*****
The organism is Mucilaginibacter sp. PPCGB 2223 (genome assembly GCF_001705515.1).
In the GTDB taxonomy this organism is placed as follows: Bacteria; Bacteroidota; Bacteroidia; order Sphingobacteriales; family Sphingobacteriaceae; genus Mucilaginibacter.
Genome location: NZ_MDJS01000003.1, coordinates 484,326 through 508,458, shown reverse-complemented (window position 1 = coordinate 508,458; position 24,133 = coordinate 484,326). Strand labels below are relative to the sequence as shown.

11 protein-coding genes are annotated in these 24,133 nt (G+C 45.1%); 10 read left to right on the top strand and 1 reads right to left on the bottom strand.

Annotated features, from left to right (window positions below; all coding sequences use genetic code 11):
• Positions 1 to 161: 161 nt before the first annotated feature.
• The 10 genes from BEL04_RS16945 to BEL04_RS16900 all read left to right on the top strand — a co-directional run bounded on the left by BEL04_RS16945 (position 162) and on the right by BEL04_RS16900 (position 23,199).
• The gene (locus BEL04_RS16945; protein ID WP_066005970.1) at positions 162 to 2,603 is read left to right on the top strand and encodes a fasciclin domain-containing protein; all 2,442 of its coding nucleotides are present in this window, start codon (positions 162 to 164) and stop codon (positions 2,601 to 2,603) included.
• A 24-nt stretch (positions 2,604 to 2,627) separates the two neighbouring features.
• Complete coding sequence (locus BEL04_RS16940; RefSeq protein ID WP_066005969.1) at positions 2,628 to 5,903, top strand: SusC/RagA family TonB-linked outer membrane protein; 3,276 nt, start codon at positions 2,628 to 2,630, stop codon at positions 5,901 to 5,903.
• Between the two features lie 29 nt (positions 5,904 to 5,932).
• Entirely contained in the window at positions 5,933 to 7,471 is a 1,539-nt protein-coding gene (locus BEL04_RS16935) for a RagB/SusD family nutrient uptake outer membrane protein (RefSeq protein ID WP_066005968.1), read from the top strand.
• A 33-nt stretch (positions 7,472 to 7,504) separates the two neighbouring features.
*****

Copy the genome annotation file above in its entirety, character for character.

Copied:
The organism is Mucilaginibacter sp. PPCGB 2223 (genome assembly GCF_001705515.1).
In the GTDB taxonomy this organism is placed as follows: Bacteria; Bacteroidota; Bacteroidia; order Sphingobacteriales; family Sphingobacteriaceae; genus Mucilaginibacter.
Genome location: NZ_MDJS01000003.1, coordinates 484,326 through 508,458, shown reverse-complemented (window position 1 = coordinate 508,458; position 24,133 = coordinate 484,326). Strand labels below are relative to the sequence as shown.

11 protein-coding genes are annotated in these 24,133 nt (G+C 45.1%); 10 read left to right on the top strand and 1 reads right to left on the bottom strand.

Annotated features, from left to right (window positions below; all coding sequences use genetic code 11):
• Positions 1 to 161: 161 nt before the first annotated feature.
• The 10 genes from BEL04_RS16945 to BEL04_RS16900 all read left to right on the top strand — a co-directional run bounded on the left by BEL04_RS16945 (position 162) and on the right by BEL04_RS16900 (position 23,199).
• The gene (locus BEL04_RS16945; protein ID WP_066005970.1) at positions 162 to 2,603 is read left to right on the top strand and encodes a fasciclin domain-containing protein; all 2,442 of its coding nucleotides are present in this window, start codon (positions 162 to 164) and stop codon (positions 2,601 to 2,603) included.
• A 24-nt stretch (positions 2,604 to 2,627) separates the two neighbouring features.
• Complete coding sequence (locus BEL04_RS16940; RefSeq protein ID WP_066005969.1) at positions 2,628 to 5,903, top strand: SusC/RagA family TonB-linked outer membrane protein; 3,276 nt, start codon at positions 2,628 to 2,630, stop codon at positions 5,901 to 5,903.
• Between the two features lie 29 nt (positions 5,904 to 5,932).
• Entirely contained in the window at positions 5,933 to 7,471 is a 1,539-nt protein-coding gene (locus BEL04_RS16935) for a RagB/SusD family nutrient uptake outer membrane protein (RefSeq protein ID WP_066005968.1), read from the top strand.
• A 33-nt stretch (positions 7,472 to 7,504) separates the two neighbouring features.